A major advantage for implementing a management system is the consistency it brings within the company, regionally and globally. Expectations, whether legal or organisational, and requirements within a company are aligned, documented and communicated to all stakeholders. Management systems aim to pull potentially disparate mini-systems into a single, integrated and functional one. The deliberate linking and sequencing of processes to create a repeatable and identifiable way of managing is one of the key characteristics of a management system.
Other drivers for the implementation of an EMS includes inter alia:
  • Improved environmental performance;
  • Improved internal control;
  • Competitiveness;
  • Market access;
  • New business opportunities;
  • Savings;
  • Reputation;
  • Statutory requirements; and
  • Risk and liability reduction.
The ISO 14001 Environmental Management System is neutral to certification, however can be used as an informal and internal best practice guideline, for self-declaration, second party recognition or third-party certification. The 2015 revision of the ISO 14001 management system aims to enhance consistency and alignment with the high-level structure of ISO management system standards, simplifying integrated use with other systems like ISO 50001, ISO 45001 and ISO 9001.

Lastly, it should also be noted that an ISO 14001 EMS does not only address environmental issues as can be seen in the list of drivers above, similarly and ISO 50001 Energy Management System is not restricted to matters related to Energy, ISO 45001 to health and safety and 9001 to quality. Each of these management systems provide a golden thread to manage and centralise all documented evidence with an emphasis on the purpose for which the management system is implemented as can be seen in the figure below:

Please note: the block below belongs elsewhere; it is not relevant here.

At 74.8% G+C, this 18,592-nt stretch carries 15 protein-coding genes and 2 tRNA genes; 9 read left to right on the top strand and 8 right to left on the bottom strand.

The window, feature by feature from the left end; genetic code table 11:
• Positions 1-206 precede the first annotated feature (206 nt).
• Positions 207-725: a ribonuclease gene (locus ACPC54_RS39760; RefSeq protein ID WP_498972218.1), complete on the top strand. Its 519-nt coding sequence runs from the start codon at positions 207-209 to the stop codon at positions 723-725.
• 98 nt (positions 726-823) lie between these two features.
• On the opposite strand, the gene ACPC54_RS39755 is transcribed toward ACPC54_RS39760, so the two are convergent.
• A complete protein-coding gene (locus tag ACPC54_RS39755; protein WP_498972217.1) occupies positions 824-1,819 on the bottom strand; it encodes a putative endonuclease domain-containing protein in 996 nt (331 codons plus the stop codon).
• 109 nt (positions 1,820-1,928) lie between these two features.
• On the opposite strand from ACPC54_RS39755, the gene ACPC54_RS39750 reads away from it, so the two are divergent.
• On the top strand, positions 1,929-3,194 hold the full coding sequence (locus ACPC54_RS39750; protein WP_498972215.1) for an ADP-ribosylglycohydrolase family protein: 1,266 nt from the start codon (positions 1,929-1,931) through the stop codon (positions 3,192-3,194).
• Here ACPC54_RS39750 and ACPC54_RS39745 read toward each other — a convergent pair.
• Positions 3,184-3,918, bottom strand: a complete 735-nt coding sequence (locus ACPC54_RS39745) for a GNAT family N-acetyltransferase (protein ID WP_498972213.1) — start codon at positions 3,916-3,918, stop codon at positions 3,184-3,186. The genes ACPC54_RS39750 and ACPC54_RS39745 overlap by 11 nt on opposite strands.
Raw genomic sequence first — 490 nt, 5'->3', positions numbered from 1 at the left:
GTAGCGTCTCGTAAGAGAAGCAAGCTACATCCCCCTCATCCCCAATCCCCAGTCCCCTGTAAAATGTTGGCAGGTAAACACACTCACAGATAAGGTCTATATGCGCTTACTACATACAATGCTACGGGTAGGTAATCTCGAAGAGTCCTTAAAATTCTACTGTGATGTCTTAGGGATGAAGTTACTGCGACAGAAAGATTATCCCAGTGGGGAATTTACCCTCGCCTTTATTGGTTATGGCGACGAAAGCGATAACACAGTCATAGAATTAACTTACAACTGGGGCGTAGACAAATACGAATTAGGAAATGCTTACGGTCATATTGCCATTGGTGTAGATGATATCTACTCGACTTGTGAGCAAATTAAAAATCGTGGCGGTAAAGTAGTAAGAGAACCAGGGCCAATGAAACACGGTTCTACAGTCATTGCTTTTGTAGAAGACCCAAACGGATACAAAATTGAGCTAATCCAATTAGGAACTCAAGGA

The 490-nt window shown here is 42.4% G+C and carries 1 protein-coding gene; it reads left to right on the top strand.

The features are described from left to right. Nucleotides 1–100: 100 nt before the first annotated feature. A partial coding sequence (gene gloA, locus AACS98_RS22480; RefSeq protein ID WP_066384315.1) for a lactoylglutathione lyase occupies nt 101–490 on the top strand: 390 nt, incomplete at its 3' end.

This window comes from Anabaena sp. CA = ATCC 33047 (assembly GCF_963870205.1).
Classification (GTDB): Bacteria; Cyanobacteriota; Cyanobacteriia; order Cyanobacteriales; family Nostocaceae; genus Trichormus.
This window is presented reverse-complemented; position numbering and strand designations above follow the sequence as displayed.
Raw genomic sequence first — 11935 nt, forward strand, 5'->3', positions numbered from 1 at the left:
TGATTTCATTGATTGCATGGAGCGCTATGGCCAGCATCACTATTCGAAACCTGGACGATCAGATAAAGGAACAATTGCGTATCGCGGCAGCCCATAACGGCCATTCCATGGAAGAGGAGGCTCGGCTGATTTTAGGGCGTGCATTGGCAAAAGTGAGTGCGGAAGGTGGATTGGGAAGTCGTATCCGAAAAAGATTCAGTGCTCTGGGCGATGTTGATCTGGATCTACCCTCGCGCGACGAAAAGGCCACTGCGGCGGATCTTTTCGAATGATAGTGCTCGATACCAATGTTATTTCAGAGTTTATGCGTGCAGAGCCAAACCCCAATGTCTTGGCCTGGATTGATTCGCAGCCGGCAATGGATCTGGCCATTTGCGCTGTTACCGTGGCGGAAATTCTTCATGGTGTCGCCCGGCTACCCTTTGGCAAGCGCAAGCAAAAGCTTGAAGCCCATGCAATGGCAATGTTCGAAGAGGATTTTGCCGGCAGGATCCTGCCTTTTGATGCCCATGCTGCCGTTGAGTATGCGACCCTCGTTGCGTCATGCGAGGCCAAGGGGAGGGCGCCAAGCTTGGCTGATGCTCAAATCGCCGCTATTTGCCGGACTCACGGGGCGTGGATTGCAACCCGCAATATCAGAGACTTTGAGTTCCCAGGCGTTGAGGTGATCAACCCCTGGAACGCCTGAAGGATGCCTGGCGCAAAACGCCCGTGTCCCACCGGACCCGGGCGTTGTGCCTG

Figure 1: Model and structure for a Management System

With the ever-increasing scrutiny and focussing on company specific environmental performance, it is crucial for organisations to take measurable steps for ensuring compliance with commitments and proving their accountability and transparency.
With extensive experience in the field of management systems, ENVASS has the ability to support these initiatives by fulfilling roles related to the implementation of an EMS, including but not limited to the following:
  • Development;
  • Implementation;
  • Maintenance;
  • Internal Audits;
  • Legal Registers;
  • GAP Audits;
  • Environmental and Systems Training;
  • Risk assessments (inclusive of Aspect and Impact assessments); and
  • Compliance audits.
In addition to the above, ENVASS has partnered with Certification Bodies to assist with the certification of an ISO 14001 EMS, should an organisation wish to certify their EMS.

Maletic, M., Podpecan, M., Maletic, D. (2015). ISO 14001 in a corporate sustainability context: a multiple case study approach. Management of Environmental Quality: An International Journal. 26(6), pp. 872-890.

Tari, J.J, Molina-Azorin & Heras, I. (2012). Benefits of the ISO 9001 and ISO 14001 standards: A literature review. Journal of Industrial Engineering and Management. 5(2), pp. 297-322.

Turner, A & O’Neill, C. 2007. Confronting the inevitable: ISO 14001: Implementation and the Durban Automotive Cluster. South African Journal of Industrial Engineering. 18(2), pp 1-19